If you have stuck it out to read down this far, I apparently have tapped into a dilemma that you may have. I suspect that this issue is central to a number of people from reading the various threads here. There is a constant theme of getting a mirror finish and so many threads and posts are asking questions related to this in one way or another. I hope that in some way, this will help one or more of you, as i hope to learn here from others experience and knowledge.

    So thanks.

    #6533
    Fred Hermann
    Participant
    • Topics: 30
    • Replies: 188

    What he said.
    Back to grinding a crap knife to nothing looking for inspiration.

    #6534
    wickededge
    Keymaster
    • Topics: 123
    • Replies: 2936

    I can give a few answers in no particular order:

    Pressure is a big factor in the depth of the scratches you’re creating.

    At 0.5 microns, if each and every stones/strop had effectively replaced the scratches from the prior strop, you would definitely need to use fairly high magnification to see any scratches.

    Using a little soapy water and a lot of time with your Superfine stones goes a long way. Initially you can repeatedly switch stroke direction with them so that you’re constantly cross-cutting the ridges of the scratches. The goal is to get to the ‘valley floor.’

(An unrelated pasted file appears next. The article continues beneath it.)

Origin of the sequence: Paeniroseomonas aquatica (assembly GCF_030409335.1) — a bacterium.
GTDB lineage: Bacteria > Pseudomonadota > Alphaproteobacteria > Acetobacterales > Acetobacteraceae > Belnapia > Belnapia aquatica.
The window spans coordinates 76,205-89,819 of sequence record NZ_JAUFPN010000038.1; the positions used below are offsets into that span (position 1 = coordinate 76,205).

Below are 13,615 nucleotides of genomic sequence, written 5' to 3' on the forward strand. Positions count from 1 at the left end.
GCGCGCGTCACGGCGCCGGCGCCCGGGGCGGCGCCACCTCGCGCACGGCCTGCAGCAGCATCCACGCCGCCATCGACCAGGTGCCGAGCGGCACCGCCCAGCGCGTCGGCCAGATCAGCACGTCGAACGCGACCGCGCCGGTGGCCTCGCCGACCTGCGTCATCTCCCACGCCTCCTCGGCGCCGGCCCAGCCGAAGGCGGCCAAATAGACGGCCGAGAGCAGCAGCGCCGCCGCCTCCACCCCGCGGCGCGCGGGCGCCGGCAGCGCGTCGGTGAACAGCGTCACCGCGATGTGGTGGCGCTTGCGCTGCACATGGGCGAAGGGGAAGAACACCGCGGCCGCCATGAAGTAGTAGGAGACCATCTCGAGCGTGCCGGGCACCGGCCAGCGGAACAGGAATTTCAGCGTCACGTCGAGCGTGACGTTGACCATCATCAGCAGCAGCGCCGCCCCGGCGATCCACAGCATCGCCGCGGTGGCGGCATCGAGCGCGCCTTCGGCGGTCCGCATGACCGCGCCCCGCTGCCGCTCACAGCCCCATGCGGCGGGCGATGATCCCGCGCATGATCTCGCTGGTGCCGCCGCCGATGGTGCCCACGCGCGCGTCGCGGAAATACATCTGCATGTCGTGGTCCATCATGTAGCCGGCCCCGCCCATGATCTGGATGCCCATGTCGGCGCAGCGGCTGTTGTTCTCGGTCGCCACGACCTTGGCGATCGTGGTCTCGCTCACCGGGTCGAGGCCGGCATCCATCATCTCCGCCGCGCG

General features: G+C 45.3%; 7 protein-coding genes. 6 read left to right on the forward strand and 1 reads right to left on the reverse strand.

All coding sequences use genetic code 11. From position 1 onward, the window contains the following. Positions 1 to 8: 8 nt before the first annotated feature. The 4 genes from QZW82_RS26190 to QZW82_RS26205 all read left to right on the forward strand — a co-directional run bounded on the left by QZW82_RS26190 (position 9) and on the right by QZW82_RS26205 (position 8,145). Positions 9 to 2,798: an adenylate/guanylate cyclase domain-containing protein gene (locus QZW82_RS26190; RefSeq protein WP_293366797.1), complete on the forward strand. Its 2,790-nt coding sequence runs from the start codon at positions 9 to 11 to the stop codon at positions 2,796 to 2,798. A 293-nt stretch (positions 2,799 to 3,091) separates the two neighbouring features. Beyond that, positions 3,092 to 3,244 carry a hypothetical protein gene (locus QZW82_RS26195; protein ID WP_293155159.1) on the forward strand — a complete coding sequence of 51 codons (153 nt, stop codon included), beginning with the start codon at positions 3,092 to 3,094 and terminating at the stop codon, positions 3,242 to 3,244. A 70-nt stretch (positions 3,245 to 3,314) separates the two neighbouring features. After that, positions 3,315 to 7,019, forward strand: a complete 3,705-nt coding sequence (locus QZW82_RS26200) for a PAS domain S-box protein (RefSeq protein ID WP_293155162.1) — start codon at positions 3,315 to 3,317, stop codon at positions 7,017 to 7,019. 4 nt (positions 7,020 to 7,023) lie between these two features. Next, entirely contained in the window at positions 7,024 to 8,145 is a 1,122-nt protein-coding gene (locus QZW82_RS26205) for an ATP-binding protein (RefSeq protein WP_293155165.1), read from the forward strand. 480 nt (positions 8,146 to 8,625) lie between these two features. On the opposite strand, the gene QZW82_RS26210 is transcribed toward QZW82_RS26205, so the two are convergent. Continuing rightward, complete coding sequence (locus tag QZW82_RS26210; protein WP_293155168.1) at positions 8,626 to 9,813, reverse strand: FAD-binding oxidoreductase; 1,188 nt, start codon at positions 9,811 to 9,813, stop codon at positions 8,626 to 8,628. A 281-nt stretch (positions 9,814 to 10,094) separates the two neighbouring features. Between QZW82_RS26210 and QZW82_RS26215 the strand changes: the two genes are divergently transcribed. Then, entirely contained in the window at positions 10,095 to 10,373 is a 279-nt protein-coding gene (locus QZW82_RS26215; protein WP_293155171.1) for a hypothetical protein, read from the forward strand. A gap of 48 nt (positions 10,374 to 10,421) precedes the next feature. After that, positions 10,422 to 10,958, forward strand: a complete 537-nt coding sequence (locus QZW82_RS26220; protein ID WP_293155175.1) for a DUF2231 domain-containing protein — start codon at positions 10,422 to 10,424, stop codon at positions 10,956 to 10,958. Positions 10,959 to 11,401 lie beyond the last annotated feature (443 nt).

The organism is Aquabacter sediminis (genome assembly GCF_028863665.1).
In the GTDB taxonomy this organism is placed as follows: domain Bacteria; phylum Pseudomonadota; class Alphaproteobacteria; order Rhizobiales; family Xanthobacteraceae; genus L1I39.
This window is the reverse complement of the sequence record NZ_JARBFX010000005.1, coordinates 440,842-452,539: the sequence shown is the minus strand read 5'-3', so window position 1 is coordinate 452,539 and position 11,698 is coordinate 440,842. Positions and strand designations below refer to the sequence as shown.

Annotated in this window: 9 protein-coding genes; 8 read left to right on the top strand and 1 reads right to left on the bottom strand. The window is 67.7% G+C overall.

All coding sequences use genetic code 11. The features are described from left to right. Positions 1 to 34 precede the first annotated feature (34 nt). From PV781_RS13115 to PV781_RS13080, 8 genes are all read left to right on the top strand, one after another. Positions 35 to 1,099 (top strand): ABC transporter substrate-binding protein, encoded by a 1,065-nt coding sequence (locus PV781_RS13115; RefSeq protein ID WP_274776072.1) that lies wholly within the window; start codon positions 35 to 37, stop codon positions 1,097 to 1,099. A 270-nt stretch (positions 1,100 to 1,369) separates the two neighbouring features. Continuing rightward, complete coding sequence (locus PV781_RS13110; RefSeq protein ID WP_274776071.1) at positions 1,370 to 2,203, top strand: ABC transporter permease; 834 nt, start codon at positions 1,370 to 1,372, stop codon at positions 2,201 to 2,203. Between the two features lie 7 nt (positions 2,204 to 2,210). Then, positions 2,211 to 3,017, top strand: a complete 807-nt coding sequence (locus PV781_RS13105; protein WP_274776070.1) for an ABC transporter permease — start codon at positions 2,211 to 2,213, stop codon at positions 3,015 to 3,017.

When I first start with the next finer stone, I feel all the ridges from the previous stone like drag or resistance. As I work with the new stone, the resistance lessens with each stroke getting ever smoother. When I reach the point that all the strokes feel the same and I can’t detect any more improvement, then it’s time to switch stones again.

    I put a little bit of rubbing alcohol on my strops and that helps a ton in creating more ‘stiction’ which is invaluable for removing scratches. Overall, I do a LOT of stropping when I’m trying to get a perfect mirror. The kangaroo strops are the most effective with the finer grits. If you go with a set of kangaroo strops, you might want to do a 1.0/0.5 spray combination or a 0.5/0.25 spray combination.

    I often go forward and the backward through the finer grits when trying for a mirror. I might get to the 3.5 strops and realize that there are bigger scratches that I hadn’t successfully removed with earlier stones, so I might go back to my Superfine stones and work there again for a while.

    There is lots more, but that is a start…

    -Clay

    #6537
    Kyle Mazur
    Participant
    • Topics: 3
    • Replies: 21

    well i’m still working on that perfect mirror polish, but here’s what i’ve learned so far. it is possible to take a picture of a knife with a “mirror polish” but u can still see the scratches. it depends on angle.

    i read a good portion of what ur wrote so i’m going to hit on a few things. the most important thing to realize in your case. your stones are still new and not broken in. your results will get much finer as the break in happens. there’s a post that i created a while back where clay shows high magnification pics of new 600 grit stones and broken in 600 grit stones. the results are incredibly different.